How car firms are creating an experience and not just a car

31 July 2015

Design has always played a fundamental role in the automotive industry – but now it is not just in terms of making cars look more appealing for drivers, according to new research from Design Council and Warwick Business School.

The research suggests design is increasingly playing a critical role in shifting automotive manufacturers's focus from making products to creating experiences, and in establishing greater collaboration with firms outside the industry according to Pietro Micheli, of Warwick Business School.

Dr Micheli and Haley Beer, PhD student at Warwick Business School, argue in Leading Business by Design: Automotive Sector that industry and consumer buying patterns are rapidly changing, and design could facilitate the shift to a new world where cars will be used, but not necessarily owned, and where digital technology will revolutionise the way we understand and experience cars. 

In 2014, the Leading Business by Design study was launched by Design Council to examine how businesses – including organisations not traditionally associated with design – can benefit from it. This year, as a follow up to that groundbreaking report, Design Council recommissioned Warwick Business School to undertake an in-depth analysis of strategic design’s impact on the passenger automotive sector.

Building on evidence from the initial Leading Business by Design research, this new report forms part of a suite of 'deep-dive' industrial sector studies.

“Four key themes emerged in our research,” said Dr Micheli. “Firstly, design is one of the most important drivers of innovation and competitive advantage; this is being recognised in the industry, for example through the appointment of Chief Designers to company boards.

“Secondly, good design is not just about good looking objects, but also about bringing together different perspectives and people, for example by establishing effective collaborations between traditional automotive and IT firms.

“Thirdly, design can offer automotive firms the capacity to better understand and anticipate users needs, and therefore offer products and services in line with the times. For example, by offering greater connectivity, introducing better user interfaces, and integrating technology that will eventually enable fully autonomous vehicles in a way users understand.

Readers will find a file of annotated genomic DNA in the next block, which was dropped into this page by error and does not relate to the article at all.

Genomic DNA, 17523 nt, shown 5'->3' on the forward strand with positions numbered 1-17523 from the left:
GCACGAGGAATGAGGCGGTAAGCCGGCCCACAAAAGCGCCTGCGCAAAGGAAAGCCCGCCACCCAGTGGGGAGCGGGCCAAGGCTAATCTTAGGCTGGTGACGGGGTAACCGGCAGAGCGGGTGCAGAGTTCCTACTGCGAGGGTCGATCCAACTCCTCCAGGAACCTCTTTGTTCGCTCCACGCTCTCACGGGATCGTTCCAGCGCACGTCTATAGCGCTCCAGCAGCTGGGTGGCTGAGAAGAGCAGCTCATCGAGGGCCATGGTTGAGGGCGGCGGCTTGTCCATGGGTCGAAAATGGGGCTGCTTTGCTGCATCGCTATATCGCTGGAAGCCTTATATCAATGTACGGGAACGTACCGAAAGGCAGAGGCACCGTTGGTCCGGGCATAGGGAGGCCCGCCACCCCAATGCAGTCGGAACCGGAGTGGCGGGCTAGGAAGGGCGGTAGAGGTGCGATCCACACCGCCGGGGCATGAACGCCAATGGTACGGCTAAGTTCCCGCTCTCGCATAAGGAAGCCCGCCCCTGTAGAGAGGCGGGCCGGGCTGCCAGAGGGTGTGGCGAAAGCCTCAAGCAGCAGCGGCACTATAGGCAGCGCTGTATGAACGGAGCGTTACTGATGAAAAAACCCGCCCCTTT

“And finally, such a role could only be effectively fulfilled if designers develop a wider skillset, which does not only comprise traditional 'form-giving' and production technology, but also user interaction, graphic design and service design.” 

The automotive industry in the UK is now worth an estimated £60 billion, or around three per cent of the country’s GDP and 6.7 per cent of the UK’s turnover. The industry employs 730,000 people, with 146,000 directly employed in manufacturing. The automotive sector equates to 10 per cent of the UK’s total exports.

For the report, the researchers conducted 53 interviews with staff ranging from CEOs and Chairmen to designers and marketers from 12 large and SME manufacturing and service-based companies.

Representatives from the likes of Aston Martin, Tata, Jaguar Land Rover and Bowers Wilkins were interviewed between October 2014 and March 2015.

In the research, presented at Design Council’s Leading Business by Design Summit on Thursday June 18, Dr Micheli proposes eight recommendations for business leaders, designers and policymakers.

Dr Micheli added: “Firstly people in and around the industry need to use design strategically. Design in the sector is not just about ‘styling’: understanding of the market and user is crucial. Design must be able to influence strategic priorities.

“Continuing on that point, a focus on user experience is equally crucial. Users’ functional, behavioural and emotional needs should be at the forefront of design.

“Design isn’t just about the premium side of things, however, so a third piece of advice is not to just use design for premium products. Design can embody brand values and connect brand promises to customer experience across all price levels.

“Promote collaboration between functions such as design, engineering and marketing as well as end users. Similarly, value different viewpoints across such groups.

“Still on the theme of collaboration, we would recommend automotive firms create clear processes, with few decision-makers, as the rapid changes and developments in the sector, establishing partnerships with new suppliers, especially outside of the sector, will also be crucial.

“Finally it is essential to provide a broader design education. The work involved in design is now far more widespread as discussed in our research. Designers need to be more open to working with different people and thinking more out of their conventional realms.”

Pietro Micheli teaches Design in Business on the MSc Marketing & Strategy and MSc Management courses plus Warwick Business School's Undergraduate programme. He also teaches Managing Organisational Performance on the Executive MBA.

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